EMNZ

Independent Pasture Trial shows EMNZ Products Enhance Production, Clover and help to reduce Nitrogen

The evaluation of EMNZ Microbial products on the yield and composition of irrigated pasture

Field Report (2021/2022)

Trial aim:

To evaluate the effect that a range of EMNZ Microbial products has on irrigated Canterbury pastures and how they compare to traditional Nitrogen (urea) applications.
Three aspect of pasture performance was evaluated:

  • Dry matter yield (kgDM/ha)
  • Clover content within the pasture sward
  • Root mass of the pasture

Results

Dry matter Yield (kgDM/ha) Similar trends were seen across all harvest dates, with the high rate of Urea (80 kg/ha) consistently producing the highest yield. While the yield was not always significantly greater than the other treatments, it consistently produced the highest yield (Table 1). EM Soil & Crop + urea (40) and EM Plant Stimulant + urea (40), also produced consistently high results across all harvests compared to other treatments. EM Plant Stimulant + urea (40) and Urea Full (80) are the only two treatments that had significantly greater yield than the control at every single harvest. When looking at the combined total dry matter yield grown over the entire trial period (Table 2), all treatments except EM Soil & Crop (20) grew significantly more total yield than Control. Urea Full (80) grew the highest amount of dry matter, but this was significantly similar to that grown by EM Soil & Crop + urea (40), EM Plant Stimulant + urea (40), and EM Fert Enhance + urea (40). The addition of EM Soil & Crop, EM Plant Stimulant, and EM Fert Enhance to urea (40) significantly increased total dry matter production compared to urea (40) alone or the EM products alone. This indicates these products are enhanced when small amounts of nitrogen are added to them. 

Clover Content

There were some clear treatment effects on Clover Content within the pasture sward. As expected, the high rate of urea (80) reduced clover content at both assessment dates. This is often seen in high nitrogen use systems. The low nitrogen rate (urea 40) had no effect on clover content (Table 3). At the first assessment date, EM Soil and Crop and EM Plant Stimulant significantly increased clover content compared to untreated control and compared to both urea alone treatments. At the second assessment date a similar result was seen, although EM Plant Stimulant had similar clover content to untreated. At the first assessment date, EM Fert Enhance did increase clover content compared to untreated, but this was not statistically significant. It did however significantly increase clover content compared to the urea only treatments. A similar result was seen at the second assessment date, but the increased clover content was seen only against the high rate of urea. The addition of 40kg/ha Urea to the three EM products did reduce clover content but not statistically.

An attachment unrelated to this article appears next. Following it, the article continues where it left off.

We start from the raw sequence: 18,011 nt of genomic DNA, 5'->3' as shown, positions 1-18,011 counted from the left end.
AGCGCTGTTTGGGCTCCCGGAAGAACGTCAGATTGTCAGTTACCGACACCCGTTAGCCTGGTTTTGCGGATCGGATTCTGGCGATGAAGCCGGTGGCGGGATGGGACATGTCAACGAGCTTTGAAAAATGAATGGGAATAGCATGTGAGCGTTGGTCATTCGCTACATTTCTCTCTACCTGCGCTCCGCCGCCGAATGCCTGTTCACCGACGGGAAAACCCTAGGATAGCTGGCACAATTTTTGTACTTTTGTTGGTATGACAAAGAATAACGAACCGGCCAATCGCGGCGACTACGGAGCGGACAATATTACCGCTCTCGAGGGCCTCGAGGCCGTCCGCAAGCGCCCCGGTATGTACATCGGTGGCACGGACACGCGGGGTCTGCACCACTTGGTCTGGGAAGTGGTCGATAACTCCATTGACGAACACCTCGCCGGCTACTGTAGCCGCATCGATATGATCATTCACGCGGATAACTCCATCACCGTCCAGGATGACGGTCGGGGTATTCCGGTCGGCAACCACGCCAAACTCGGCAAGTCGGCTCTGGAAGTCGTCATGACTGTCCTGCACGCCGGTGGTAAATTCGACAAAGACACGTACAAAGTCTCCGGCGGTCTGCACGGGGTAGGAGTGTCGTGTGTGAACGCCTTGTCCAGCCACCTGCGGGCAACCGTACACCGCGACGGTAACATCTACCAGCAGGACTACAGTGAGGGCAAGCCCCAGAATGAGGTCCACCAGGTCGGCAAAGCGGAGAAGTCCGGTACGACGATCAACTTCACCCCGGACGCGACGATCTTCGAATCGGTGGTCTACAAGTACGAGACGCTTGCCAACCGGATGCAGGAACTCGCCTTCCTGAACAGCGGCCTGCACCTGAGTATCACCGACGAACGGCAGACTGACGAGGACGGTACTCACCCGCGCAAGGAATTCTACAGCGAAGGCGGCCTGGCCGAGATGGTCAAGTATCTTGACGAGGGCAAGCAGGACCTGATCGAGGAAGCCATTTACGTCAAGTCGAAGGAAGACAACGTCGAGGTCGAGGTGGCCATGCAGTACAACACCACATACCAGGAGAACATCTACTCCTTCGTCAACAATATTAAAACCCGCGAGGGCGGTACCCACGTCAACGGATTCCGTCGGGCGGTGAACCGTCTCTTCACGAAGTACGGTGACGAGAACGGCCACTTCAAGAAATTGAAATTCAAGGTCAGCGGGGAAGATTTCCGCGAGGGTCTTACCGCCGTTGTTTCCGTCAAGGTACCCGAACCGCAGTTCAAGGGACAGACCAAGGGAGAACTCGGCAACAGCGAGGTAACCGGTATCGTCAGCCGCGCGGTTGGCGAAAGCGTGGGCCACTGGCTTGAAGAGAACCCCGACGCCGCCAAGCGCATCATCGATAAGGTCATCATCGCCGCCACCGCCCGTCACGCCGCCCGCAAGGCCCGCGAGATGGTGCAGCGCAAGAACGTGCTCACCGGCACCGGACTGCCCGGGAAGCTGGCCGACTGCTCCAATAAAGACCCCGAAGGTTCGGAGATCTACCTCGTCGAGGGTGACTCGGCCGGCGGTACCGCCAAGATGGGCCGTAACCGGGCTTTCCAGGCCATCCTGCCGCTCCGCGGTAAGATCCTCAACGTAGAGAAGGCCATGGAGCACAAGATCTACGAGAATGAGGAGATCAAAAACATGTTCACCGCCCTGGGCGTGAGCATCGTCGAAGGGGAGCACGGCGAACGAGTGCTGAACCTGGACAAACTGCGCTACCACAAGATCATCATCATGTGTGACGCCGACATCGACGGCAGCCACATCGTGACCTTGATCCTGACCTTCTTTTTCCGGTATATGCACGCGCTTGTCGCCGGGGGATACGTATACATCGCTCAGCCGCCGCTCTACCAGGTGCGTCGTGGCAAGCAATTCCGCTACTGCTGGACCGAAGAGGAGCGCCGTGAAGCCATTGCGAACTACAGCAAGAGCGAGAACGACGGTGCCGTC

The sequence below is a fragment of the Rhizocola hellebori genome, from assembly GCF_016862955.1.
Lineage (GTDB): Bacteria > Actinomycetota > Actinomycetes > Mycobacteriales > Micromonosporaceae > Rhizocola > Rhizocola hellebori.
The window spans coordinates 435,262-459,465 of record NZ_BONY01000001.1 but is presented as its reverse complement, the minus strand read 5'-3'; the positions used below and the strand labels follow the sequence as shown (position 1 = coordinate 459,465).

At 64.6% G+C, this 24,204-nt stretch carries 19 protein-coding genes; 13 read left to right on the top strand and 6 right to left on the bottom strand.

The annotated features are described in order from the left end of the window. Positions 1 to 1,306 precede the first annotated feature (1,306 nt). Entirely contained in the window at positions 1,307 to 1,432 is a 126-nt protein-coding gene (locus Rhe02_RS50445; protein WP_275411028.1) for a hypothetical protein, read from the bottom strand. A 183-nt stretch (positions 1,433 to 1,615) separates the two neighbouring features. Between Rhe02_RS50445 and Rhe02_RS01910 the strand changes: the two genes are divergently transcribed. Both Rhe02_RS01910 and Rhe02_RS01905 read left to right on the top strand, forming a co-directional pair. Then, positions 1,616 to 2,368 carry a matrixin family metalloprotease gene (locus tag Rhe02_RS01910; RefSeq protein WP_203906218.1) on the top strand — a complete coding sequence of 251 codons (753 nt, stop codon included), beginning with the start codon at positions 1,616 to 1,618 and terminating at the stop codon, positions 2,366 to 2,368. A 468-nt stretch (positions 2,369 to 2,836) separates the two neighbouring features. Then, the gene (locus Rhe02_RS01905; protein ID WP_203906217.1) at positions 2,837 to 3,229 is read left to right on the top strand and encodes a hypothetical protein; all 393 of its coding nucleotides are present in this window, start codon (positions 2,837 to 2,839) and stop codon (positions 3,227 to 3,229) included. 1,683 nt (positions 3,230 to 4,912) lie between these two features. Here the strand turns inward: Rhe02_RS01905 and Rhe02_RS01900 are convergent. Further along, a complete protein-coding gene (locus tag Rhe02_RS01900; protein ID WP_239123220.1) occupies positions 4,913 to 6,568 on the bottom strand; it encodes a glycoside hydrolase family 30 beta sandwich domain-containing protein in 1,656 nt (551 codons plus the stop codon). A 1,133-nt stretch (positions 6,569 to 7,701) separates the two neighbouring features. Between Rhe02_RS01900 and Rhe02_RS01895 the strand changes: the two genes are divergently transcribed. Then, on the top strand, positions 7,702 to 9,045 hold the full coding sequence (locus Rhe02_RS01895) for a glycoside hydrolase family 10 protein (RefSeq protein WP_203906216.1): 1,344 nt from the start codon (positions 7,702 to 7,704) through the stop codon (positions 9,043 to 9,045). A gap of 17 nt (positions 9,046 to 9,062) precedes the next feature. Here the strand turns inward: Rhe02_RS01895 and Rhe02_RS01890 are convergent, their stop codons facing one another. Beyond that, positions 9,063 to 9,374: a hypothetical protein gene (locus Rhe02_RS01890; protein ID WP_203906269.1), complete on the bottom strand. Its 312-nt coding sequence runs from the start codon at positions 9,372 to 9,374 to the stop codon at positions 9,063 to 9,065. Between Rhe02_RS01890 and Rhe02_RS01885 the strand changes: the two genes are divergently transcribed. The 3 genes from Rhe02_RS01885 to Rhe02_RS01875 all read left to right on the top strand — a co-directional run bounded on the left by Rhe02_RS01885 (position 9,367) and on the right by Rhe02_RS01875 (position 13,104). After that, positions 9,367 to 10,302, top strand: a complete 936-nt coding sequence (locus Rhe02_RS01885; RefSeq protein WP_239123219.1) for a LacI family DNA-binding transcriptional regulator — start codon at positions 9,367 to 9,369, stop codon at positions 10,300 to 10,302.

Conclusion

All three EM products showed that they have a positive effect on pasture production. While on their own the level of dry matter production was lower than that of high rates of nitrogen, in combination with lower rates of nitrogen they provide significant benefits. The total dry matter produced by combining each of the three EM products with 40kg urea/ha, was equivalent to that grown by applying 80kg urea/ha. This means that farmers can reduce their nitrogen inputs, but can grow equivalent amounts of pasture by adding in one of the EM products. This has significant production, economic and environmental benefits. The increased level of clover being able to be produced by implementing the above system, compared to high nitrogen systems, will also be a long-term benefit for pastoral farmers.

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